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Wasp, Hornet, and Stinging Insect Control

Digger bees in a lawn in Sandy Springs

Digger bees in a lawn in Sandy Springs

There are more than 100,000 species of wasps, all told. The ones mentioned on this page are just the few that we encounter most often in the Metro Atlanta and the surrounding areas.

Many people refer to all stinging insects as "bees", but that's not quite correct. Wasps and bees are related, but only distantly. Like true bees such as honey bees and carpenter bees, wasps are members of the order Hymenoptera, which also includes ants. But that's where the relationship ends.

One of the things that differentiates bees from hornets and other wasps is that bees make honey and wax, but wasps don't. On a practical level, that means that it's usually not strictly necessary to remove wasp and hornets' nests once they're treated. When the nests are exposed (as is usually the case with paper wasps, mud daubers, and hornets, for example), we do remove the nests because they're unsightly. But when the nests are inside an attic or a wall or ceiling void (as is usually the case with yellow jackets, for example), we typically don't remove the treated nests unless the customer requests it. Most customers don't because removing a wasp's nest that's inside a wall or ceiling void would require cutting holes through the Sheetrock, which simply isn't worth it if the nest is dead and doing no harm.

Wasp species vary greatly in their habits, appearance, and aggressiveness. Some wasps, like many paper wasps, are relatively passive and won't bother you unless you bother them, even if you're in close proximity. Others, like yellow jackets, will readily attack in great numbers if you get too close, but usually won't bother you if you keep your distance. And then there are the hornets, who are very unpredictable. They'll often attack en masse if you so much as look at them funny.

What this means from a practical standpoint is that unless you're really sure what kind of wasps you're dealing with, do-it-yourself wasp control probably isn't something you should try. Some wasp species can put a serious hurting on you if you happen to rub them the wrong way. So be safe. Call us instead.

Let's look at some of the more common stinging wasps found in Atlanta and throughout Georgia.

Baldfaced Hornets

Baldfaced hornets nest in a tree in Atlanta

A baldfaced hornets' nest in a tree in Atlanta

Baldfaced hornets are stocky, predominantly black wasps with white or pale yellow markings. They build paper nests that usually are suspended from or attached to trees, porch ceilings, power lines, and other objects. They also are, by far, the most aggressive of our Georgia wasps, and are very unpredictable. You might walk past the same hornets' nest every day without them bothering you; but then one day they change their mind, decide that you're a threat, and attack you.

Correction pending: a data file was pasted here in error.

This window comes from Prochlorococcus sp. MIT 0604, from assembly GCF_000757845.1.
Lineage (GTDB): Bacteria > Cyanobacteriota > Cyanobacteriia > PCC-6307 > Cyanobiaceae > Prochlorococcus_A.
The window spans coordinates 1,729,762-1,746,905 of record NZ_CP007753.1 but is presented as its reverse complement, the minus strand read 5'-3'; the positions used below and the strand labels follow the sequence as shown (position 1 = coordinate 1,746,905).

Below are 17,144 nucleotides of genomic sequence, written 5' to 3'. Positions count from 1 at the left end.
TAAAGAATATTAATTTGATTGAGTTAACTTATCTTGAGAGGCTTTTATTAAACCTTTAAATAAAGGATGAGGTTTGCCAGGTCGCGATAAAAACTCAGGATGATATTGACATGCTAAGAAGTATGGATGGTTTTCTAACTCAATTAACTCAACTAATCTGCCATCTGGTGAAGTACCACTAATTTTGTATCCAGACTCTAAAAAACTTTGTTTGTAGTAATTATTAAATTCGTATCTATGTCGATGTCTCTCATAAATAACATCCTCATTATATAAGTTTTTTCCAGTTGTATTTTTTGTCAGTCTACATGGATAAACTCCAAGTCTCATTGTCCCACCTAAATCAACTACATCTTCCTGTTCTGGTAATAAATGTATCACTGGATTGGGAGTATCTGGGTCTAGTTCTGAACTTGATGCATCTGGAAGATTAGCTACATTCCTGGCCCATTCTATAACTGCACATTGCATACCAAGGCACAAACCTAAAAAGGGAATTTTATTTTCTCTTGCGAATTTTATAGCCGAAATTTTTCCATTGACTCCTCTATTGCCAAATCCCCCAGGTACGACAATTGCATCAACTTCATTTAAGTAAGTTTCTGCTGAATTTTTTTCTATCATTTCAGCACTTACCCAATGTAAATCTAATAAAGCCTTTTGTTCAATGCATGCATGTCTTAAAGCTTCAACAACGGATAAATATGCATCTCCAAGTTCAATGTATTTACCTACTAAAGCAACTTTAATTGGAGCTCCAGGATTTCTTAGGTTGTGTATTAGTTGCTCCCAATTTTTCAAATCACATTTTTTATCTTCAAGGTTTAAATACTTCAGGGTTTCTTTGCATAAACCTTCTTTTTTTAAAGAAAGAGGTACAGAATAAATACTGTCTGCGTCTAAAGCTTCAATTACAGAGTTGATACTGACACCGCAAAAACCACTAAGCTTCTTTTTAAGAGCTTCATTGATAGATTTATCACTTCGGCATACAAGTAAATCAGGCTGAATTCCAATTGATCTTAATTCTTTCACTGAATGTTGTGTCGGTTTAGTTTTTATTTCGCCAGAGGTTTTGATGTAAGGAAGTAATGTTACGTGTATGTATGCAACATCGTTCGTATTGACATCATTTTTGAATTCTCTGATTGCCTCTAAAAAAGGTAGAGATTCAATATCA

When hornets attack, they do so in great numbers, and their stings are intensely painful. They also can cause severe swelling and anaphylaxis. Even people who aren't particularly sensitive to insect stings may need medical care after being attacked by a large number of hornets. That makes hornet control a pretty poor choice for a do-it-yourself project.

It's hard to say with any certainty why hornets are so unpredictable. One possibility has to do with the sentries. Hornets' nests always have two or three individuals who are assigned to fly around right outside the nest and keep a watch for dangers to the colony. These sentries work in shifts, and it may be that some sentries are more easily alarmed than others are.

European Hornets

Top view of a European hornet

European hornets are common in Atlanta and throughout Georgia

European hornets are larger than baldfaced hornets and have a loud, frightening buzz. They have large heads and beautiful coloration consisting of dark orange with yellow and black markings.

Unlike baldfaced hornets, European hornets usually build their nests in hollow trees or other protected void areas, so you're more likely to see the insects than their nests. You might smell their nests, though, especially when they're built inside a home. Their droppings have such a strong and unpleasant odor that it's sometimes necessary to remove the nests from interior wall and ceiling voids just to get rid of the odor.